“The dedication of my clientele and people in general have for their animals, it’s amazing the investment they have and there’s too many memories to mention,” he said. “Helping people and helping animals are my most special memories.” 

After an initially scary start to the year, Brooks is optimistic that things are only picking up. He noted Grand County has been discovered, expanding the community in exciting new ways. 

In the spotlight: Bolen’s Cleaning and Maintenance – Best Cleaning Service

When a small business serves Grand County for 25 years, it’s no wonder the community votes them the best cleaning service in the county. 

Bob Bolen started Bolen’s Cleaning and Maintenance Services in 1995. The business initially only worked on carpets and upholstery, but Bolen soon noticed a real need in the area for window cleaning. 

That in turn brought about other sorts of cleaning services thanks to their tall ladders. Along with carpets and windows, the company cleans anything from tiles to ceiling fans. 

“Over the eras, it’s just grown,” Bolen said. “Because of really good employees, it’s been a great business.” 

April through November is when most of the cleaning gets done, so during that time Bolen has eight employees on his staff. He said that those workers tend to return season after season. 

He highlighted longtime employees Aaron Green, who has been with the company for 15 years, and John Wilkes, who’s been there for 10, as part of Bolen’s success. He added that they set the tone for success along with all the employees under them.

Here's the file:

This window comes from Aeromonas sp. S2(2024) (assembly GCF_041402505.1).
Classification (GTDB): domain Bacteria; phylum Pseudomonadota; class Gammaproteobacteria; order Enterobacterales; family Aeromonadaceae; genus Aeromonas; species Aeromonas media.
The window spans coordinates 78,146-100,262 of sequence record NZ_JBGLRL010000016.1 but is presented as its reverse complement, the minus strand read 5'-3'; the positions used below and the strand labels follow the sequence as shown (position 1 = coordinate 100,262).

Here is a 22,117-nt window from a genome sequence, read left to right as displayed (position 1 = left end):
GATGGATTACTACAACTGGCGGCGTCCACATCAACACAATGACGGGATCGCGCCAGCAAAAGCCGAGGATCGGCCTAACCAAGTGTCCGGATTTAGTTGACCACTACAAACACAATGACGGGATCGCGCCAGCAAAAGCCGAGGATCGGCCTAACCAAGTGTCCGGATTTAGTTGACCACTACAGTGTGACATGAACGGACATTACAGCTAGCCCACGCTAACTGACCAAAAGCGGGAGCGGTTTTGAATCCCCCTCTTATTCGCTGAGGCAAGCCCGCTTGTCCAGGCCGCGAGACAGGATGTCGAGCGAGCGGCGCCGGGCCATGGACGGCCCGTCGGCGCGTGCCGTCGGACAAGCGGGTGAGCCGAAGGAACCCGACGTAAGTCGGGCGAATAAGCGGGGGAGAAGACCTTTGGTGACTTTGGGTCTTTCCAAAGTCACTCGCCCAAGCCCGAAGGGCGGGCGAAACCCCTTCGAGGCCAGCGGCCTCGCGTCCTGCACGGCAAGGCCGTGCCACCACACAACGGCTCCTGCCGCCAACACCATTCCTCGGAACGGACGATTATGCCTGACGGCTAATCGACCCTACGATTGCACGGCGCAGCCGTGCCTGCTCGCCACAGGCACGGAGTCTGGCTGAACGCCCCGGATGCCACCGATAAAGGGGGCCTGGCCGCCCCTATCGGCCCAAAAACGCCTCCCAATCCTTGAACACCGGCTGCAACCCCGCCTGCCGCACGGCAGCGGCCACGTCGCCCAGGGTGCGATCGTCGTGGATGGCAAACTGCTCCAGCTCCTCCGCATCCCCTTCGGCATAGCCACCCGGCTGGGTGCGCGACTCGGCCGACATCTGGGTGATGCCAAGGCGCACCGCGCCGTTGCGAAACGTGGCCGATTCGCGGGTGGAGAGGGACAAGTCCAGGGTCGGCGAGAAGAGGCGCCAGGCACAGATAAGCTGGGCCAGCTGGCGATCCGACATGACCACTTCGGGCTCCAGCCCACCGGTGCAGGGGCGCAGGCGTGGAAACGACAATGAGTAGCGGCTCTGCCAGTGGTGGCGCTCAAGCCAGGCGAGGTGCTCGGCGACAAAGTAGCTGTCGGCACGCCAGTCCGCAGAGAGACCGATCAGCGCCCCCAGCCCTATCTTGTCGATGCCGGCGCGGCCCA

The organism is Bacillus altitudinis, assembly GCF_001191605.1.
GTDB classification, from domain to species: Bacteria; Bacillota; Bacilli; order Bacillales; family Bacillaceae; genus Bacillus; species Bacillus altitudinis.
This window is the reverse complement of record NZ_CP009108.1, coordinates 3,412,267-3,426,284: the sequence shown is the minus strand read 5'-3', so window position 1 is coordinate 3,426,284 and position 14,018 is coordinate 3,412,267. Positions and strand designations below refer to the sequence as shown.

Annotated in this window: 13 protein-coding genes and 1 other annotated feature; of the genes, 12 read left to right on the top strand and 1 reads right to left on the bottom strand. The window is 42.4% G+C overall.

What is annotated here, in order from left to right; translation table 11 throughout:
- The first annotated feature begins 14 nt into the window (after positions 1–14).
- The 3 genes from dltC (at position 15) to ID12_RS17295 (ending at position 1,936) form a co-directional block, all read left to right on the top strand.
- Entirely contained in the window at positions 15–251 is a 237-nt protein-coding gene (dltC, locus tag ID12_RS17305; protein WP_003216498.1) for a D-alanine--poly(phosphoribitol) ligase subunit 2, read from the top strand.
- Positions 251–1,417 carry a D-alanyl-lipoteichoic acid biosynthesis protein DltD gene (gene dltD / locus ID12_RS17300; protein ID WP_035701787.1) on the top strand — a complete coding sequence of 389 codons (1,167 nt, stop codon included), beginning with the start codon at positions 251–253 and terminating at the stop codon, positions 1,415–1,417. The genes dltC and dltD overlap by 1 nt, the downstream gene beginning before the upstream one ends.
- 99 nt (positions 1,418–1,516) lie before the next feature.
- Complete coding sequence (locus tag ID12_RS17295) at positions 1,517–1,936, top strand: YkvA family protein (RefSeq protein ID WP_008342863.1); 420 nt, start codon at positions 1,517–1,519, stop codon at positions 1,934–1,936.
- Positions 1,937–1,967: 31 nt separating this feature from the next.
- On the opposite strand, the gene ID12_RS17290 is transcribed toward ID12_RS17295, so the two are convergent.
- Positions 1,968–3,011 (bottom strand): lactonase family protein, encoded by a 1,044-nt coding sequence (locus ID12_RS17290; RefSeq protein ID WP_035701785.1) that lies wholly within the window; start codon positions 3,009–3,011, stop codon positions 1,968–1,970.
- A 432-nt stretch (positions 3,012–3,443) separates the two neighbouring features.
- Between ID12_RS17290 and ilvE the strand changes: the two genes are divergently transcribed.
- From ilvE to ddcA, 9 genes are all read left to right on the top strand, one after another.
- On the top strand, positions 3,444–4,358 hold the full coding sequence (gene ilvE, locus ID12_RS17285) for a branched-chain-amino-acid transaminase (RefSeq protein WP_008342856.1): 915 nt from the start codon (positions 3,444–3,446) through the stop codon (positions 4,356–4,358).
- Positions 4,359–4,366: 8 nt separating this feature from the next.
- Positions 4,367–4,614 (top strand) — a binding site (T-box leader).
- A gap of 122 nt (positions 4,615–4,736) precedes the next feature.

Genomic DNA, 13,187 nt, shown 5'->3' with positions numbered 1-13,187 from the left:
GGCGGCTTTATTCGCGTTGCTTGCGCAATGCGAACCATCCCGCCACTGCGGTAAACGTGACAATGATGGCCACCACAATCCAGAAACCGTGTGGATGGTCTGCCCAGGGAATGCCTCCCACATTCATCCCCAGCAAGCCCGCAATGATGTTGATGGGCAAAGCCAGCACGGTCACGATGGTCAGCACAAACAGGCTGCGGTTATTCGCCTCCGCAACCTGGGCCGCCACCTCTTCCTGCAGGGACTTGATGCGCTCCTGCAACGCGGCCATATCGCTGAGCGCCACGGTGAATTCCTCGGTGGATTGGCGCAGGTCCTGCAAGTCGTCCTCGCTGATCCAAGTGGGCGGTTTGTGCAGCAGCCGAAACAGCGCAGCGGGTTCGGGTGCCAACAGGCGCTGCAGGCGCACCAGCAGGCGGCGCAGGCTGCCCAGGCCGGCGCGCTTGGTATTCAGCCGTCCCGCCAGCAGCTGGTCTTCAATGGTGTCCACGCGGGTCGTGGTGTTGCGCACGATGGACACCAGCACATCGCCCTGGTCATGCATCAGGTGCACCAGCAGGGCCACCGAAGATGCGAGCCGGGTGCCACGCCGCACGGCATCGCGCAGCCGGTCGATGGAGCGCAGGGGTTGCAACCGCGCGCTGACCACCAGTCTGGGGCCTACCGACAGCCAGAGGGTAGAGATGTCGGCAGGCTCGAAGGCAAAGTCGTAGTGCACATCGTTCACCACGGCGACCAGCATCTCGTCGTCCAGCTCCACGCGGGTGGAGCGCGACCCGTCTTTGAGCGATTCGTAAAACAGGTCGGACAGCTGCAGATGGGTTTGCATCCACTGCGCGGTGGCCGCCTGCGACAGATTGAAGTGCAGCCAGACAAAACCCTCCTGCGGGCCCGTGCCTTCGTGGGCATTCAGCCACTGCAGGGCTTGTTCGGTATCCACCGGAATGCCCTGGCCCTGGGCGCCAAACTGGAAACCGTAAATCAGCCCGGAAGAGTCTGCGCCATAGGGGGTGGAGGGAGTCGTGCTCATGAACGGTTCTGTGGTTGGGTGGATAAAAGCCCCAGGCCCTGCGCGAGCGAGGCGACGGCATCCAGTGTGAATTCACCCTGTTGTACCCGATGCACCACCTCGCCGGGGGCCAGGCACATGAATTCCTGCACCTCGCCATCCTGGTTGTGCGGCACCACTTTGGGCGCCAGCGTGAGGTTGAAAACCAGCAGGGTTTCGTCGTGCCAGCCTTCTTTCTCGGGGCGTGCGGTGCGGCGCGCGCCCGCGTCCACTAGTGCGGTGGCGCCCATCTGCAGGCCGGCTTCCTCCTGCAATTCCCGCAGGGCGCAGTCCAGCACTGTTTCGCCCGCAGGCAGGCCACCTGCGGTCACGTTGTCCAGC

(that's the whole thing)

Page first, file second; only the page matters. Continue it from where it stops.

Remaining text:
“I give credit to the employees,” Bolen said of his company’s accomplishments. “They’re a great bunch of people.” 

Bolen was enthusiastic and appreciative of the recognition as one of the Best of Grand. Along with his employees, he is grateful to the customers he’s gotten to know over the years. 

“It’s a great honor to be recognized,” he said. “Customers in the community are the ones that vote on this. It’s very special.”

Bob Bolen and his team
Bolen-7

In the spotlight: Java Lava Cafe – Best Place to Work (under 20 employees)

In its 11 years open in Granby, Java Lava Cafe has come to be known by its familiar faces and consistently delicious breakfast and lunch options. 

Owner Christy Downing said that’s by design, as her cafe strives to follow the Golden Rule everyday – treat others as you’d want to be treated. This goes for customers, staff and anyone else who walks through the door. 

This year’s Best of Grand honors that dedication with a first place win in the best place to work with fewer than 20 employees. 

“Family always comes first and we’re very flexible here,” Christy said. 

A huge reason for the great work environment is that the staff is like family said Gina Macchione, who has worked with Christy since even before Java Lava opened. 

“I love the people I work with – we work really well together and we work really hard,” Gina said. “Christy is like my sister at this point in life.” 

Both Macchione and Angie Holmes, a Java Lava staff member since the start, also emphasized how much they enjoy getting to know their customers, whether they’re morning regulars or visiting for the first time. 

“We try really hard to take care of the people who come in here and even if we don’t know them, we treat them like they’re our family,” Angie said. 

Aside from the long-term staff, Christy also tries to employ local students. As a former coach, she likes to be able to provide young workers the opportunity to learn the business. 

“They learn to run food, bus tables, run the register, make coffee drinks, if they show interest in cooking, we try to do that as well … it’s an all around learning experience,” she said. “Hopefully they’ll take this with them beyond high school.”